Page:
Over $80 million worth of digital assets were stolen from a decentralized financial platform in the latest hack of cryptocurrency trading markets.
Over $80 million worth of digital assets were stolen from a decentralized financial platform in the latest hack of cryptocurrency trading markets. A blockchain extension of Qubit Finance, a DeFi lending company, was exploited by a hacker on Thursday night, according to a statement from the company. The add-on known as X-Bridge allows people to trade tokens between Ethereum and Binance Smart Chain, two of the most popular blockchains.
The attacker raised a total of $185 million in xETH, or Xpolsive Ethereum, by using malicious data to mine Binance Smart Chain tokens that were never deposited in Ethereum, as the code indicates. according to a report by blockchain audit firm CertiK.
Qubit wrote an open letter to the person responsible offering a bounty of up to $250,000 and asking to negotiate the return of lost funds that affect “thousands of real people.” The company has disabled some features of the X-Bridge while it investigates the issue.
Cybersecurity flaws have become pervasive across cryptocurrency trading platforms, leaving investors frustrated and companies suspending services to fix network vulnerabilities. This is a caveat of a system where transactions can only be traced to anonymous serial codes rather than personal identifications. A record $1.3 billion was stolen in DeFi scams and exploits in 2021.
“As we move from an Ethereum-dominated world to a truly multi-chain world, bridges will only grow in importance,” said Connie Lam, Incident Response Manager at CertiK, in a note. “People need to move funds from one blockchain to another, but they need to do so in a way that isn’t vulnerable to hackers.”
Qubit did not immediately respond to a request for comment.
Crypto Coin Holders Vote Treasurer Felon For DeFi Project
(Bloomberg) Investors in decentralized finance project Wonderland have dismissed a criminal who oversaw the project’s cash flow.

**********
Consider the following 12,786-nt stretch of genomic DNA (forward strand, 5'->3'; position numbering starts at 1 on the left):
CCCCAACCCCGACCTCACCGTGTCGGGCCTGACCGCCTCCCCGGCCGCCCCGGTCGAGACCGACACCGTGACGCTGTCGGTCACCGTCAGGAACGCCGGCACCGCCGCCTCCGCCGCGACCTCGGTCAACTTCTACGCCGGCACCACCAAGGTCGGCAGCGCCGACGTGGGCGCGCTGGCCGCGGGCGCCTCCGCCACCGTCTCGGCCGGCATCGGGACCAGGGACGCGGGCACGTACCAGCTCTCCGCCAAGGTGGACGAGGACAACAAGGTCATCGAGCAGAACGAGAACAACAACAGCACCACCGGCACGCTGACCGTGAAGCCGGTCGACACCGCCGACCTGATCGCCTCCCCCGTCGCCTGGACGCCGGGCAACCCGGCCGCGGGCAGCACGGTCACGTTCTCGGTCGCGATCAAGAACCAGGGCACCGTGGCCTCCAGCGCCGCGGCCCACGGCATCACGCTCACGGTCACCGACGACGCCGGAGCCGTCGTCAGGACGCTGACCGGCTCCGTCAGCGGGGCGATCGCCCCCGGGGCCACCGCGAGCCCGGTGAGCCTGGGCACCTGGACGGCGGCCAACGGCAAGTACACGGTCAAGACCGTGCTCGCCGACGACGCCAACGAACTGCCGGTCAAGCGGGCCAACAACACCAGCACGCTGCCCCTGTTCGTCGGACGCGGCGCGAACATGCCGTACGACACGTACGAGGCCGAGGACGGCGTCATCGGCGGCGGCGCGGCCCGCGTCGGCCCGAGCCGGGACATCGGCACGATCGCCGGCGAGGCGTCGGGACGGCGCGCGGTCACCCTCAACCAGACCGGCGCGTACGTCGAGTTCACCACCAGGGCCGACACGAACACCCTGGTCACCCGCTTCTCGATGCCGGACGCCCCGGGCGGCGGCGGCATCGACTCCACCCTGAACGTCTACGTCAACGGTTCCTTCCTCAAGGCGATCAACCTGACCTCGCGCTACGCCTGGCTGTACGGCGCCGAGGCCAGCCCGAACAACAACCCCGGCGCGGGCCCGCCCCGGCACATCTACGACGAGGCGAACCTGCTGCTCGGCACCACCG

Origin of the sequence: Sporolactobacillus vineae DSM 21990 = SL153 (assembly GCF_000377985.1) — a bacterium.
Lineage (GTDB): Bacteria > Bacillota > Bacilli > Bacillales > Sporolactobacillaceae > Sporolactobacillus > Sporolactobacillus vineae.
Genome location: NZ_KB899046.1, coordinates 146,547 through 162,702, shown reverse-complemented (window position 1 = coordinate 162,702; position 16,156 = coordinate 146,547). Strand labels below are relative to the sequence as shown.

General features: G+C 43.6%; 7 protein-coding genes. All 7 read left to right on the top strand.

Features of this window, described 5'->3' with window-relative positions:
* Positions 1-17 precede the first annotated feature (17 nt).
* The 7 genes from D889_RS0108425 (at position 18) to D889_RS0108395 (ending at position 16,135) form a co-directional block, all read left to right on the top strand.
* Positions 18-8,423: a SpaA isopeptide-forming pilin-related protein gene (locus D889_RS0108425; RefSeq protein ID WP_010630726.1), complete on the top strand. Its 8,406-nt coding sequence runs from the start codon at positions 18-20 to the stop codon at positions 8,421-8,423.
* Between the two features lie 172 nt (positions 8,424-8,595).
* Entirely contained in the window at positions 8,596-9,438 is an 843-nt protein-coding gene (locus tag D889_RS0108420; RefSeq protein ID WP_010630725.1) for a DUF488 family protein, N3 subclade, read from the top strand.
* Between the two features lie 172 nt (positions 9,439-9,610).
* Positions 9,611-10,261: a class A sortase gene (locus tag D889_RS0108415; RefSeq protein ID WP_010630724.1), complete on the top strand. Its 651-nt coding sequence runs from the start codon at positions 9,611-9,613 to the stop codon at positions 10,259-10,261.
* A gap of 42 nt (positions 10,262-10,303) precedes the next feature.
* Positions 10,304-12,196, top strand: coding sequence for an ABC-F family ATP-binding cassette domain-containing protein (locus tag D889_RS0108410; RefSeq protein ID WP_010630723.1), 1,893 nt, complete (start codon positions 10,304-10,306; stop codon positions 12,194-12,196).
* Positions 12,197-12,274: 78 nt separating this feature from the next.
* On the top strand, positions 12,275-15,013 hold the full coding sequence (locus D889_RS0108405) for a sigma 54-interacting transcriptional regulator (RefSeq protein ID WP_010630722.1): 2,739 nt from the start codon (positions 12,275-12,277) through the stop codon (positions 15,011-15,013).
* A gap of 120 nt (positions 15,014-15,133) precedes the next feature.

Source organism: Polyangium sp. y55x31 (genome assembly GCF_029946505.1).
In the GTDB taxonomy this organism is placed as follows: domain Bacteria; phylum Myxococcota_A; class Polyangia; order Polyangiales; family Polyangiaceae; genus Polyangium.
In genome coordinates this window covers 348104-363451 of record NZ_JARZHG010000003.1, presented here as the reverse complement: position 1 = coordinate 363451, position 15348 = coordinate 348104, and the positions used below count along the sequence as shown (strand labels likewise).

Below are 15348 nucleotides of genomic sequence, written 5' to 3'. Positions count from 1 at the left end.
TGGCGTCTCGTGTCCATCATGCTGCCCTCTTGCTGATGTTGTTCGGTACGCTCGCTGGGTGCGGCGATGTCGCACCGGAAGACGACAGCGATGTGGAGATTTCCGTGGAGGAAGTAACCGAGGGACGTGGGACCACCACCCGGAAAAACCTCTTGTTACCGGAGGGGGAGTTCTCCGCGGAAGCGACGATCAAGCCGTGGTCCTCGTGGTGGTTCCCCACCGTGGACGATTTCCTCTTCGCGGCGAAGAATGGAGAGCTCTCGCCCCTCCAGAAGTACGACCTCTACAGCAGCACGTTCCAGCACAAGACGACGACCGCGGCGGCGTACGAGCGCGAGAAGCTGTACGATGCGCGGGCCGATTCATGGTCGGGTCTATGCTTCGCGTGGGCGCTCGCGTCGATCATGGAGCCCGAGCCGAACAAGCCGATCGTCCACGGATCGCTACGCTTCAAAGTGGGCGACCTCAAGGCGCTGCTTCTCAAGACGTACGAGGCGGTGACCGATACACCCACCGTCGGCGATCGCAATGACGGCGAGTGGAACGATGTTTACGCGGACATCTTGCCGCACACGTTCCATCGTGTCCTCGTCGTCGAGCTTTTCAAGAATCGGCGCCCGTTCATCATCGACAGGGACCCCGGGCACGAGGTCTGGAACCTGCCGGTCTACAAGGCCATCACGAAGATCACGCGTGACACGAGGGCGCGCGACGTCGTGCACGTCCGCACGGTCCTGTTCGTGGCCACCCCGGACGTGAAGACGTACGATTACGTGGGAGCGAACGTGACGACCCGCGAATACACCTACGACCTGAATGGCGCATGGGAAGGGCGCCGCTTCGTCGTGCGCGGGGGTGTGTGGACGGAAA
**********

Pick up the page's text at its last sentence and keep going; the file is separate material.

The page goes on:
Some 87% of Wonderland’s participating tokenholders voted to oust the project’s head of treasury, who goes by the alias Sifu or OxSifu and was outed as failed co-founder Michael Patryn. Canadian crypto exchange QuadrigaCX. Wonderland, which allows people to earn yield on their digital coin holdings, has a cash position of $670.4 million, according to its website.
Wonderland co-founder Danielle Sestagalli asked Patryn to step down on Thursday. The project’s material cash activity was suspended until the outcome of the vote, which lasted two days.
Patryn, who had also gone through Omar Dhanani before legally changing his name twice, spent 18 months in US federal prison and was deported to Canada after pleading guilty to conspiracy to commit credit card fraud and banking in 2005, and burglary, grand larceny and computer fraud two years later.
He later joined Quadriga co-founder Gerald Cotten at the start of the Canadian swap, although the men went their separate ways in early 2016. Patryn has not been charged with any wrongdoing related to the collapse by Quadriga. Quadriga has captivated the crypto world since 2018, when Cotten’s sudden death exposed a massive fraud that caused at least C$169 million ($133 million) in losses to 76,000 investors in Canada and abroad. .
Thanks to the anonymity of those involved in most DeFi crypto projects, Patryn’s identity was kept secret until exposed by an anonymous Twitter user. Sestagalli said he found out Patryn’s identity a month ago, but didn’t change his tactics until recently because he believed in giving a second chance.
In a statement posted to Wonderland’s forum on Friday, Sestagalli said that while some users have said Wonderland should now be removed, “that’s the easy way out.” Instead, he suggested hiring professionals to manage the project’s cash flow, conduct regular audits, and publish regular financial reports. Wonderland is also preparing for optional disbandment, he said.
The Wonderland’s Time token has fallen over 65% in the past week, according to crypto tracker CoinMarketCap.